Professor David Anderson, Director of the African Studies Centre at Oxford University had this to say about British foreign policy regarding political processes in Nigeria: “In almost every single colony the British attempted to manipulate the result to their advantage…. I would be surprised if they had not done so” [in Nigeria]. These census results are not inconsequential. Today in Nigeria the results are reflected in many facets of the federal government such as the make-up of the national legislature, distribution of federal funding to each state, or that nine of Nigeria’s fifteen heads of state have been from Northern Nigeria. In the following video, Harold Smith confesses the British government’s manipulative intentions for Nigeria.

Below is a directory of Nigeria’s military schools and their respective locations. It is immediately observable that most of Nigeria’s designated military schools are based in Northern Nigeria. With the training institutions so too goes representation in upper ranks of the military. In the video below, senator Victor Umeh from Anambra sheds some light on this. The critical access to defense hardware such as rifles or military vehicles follows this same trend. In a state like Nigeria where the federal government is dominated by one particular section of the country, this presents a risk for the machinery of the state to be wrongfully used during sectarian rifts.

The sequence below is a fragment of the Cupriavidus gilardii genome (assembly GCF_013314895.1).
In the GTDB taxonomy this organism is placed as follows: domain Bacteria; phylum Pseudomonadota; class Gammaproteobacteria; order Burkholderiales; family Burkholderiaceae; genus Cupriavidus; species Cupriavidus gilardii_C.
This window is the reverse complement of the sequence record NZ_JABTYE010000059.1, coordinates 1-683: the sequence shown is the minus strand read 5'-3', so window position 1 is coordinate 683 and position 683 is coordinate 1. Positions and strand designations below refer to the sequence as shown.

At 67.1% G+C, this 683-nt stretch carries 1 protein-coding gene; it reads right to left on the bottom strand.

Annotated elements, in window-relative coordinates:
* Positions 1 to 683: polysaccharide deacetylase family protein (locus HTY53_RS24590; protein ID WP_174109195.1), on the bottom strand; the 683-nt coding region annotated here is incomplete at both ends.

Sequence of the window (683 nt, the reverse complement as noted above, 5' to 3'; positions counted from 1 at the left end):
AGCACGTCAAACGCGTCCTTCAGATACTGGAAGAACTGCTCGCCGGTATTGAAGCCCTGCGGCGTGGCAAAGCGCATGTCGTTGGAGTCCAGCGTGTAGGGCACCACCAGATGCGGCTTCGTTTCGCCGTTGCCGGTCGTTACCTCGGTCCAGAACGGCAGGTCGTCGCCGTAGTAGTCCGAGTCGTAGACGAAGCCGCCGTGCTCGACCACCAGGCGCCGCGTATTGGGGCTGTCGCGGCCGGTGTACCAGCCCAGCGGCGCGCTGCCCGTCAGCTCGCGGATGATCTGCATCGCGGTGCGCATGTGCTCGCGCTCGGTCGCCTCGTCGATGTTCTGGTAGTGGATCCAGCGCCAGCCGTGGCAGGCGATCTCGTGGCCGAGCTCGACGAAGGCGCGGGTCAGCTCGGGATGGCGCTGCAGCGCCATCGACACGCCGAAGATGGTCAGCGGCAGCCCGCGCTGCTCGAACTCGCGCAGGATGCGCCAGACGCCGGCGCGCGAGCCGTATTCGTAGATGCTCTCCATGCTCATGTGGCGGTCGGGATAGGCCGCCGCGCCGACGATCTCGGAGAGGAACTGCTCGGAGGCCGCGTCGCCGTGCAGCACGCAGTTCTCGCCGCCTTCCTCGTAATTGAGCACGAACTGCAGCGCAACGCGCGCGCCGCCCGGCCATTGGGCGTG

Air Force Military SchoolJos (North)
Armed Forces Command and Staffing CollegeJaji (North)
Nigerian Army College of LogisticsLagos (South West)
Nigerian Defense AcademnyKaduna (North)
Nigerian Military SchoolZaria (North)
Nigerian Navy Secondary SchoolLagos (South West)

In many cases, the Nigerian military is suspected to be playing partisan roles in sectarian disturbances. On the 25th of March 2018, former Army Chief of Staff Theophilus Danjuma, in a commencement address at Taraba State University, warned about this phenomena. This must be born in mind when one examines certain groups such as Boko Haram and more recently the Fulani Herdsmen who have now killed more people than Boko Haram and placed Nigeria in 3rd rank in the Global Terrorism Index . Two pertinent questions one must ask are: Why does the federal government hesitate to confront this group? Also, from where exactly do these armed groups (Fulani Herdsmen or Boko Haram) obtain their firearms? In the video below, T.Y. Danjuma, a retired general, speaks openly to answer these questions.

Usman Baba Ngelzarma: Myetti Allah Cattle Breeders Association National Secretary (left) and Fulani Herdsmen (right)

In Danjuma’s statement he says that “Taraba is a mini-state; it is a mini-Nigeria”, meaning what happened in Taraba is microcosm of what is happening in Nigeria in general. Olusegun Obasanjo echoed Danjuma and added more detail when he later honestly described the Herdsmen’s agenda saying “it is now West African Fulanization, African Islamization and global organized crimes of human trafficking, money laundering, drug trafficking, gun trafficking, illegal mining and regime change”. Attacks have even begun to take place in Biafraland. On the morning of 6th of May 2019, Fulani herdsmen attacked in Owerri, killing 2. Equally alarming is that instead of aggressively confronting this threat, while innocent people are murdered in their homes, the federal government has curiously begun implementing a disarmament campaign. This campaign not only targets suspected criminals but also critical vigilante groups and neighborhood security organizations. In doing so they are removing the only reliable line of defense people have to ensure some basic amount of security that is in their direct control. This is the ethnic cleansing and Fulanization to which Danjuma and Obasanjo refer as the government renders whole communities vulnerable so that Herdsmen can overrun them. Biafrans will not sit idly for these events to sweep our land.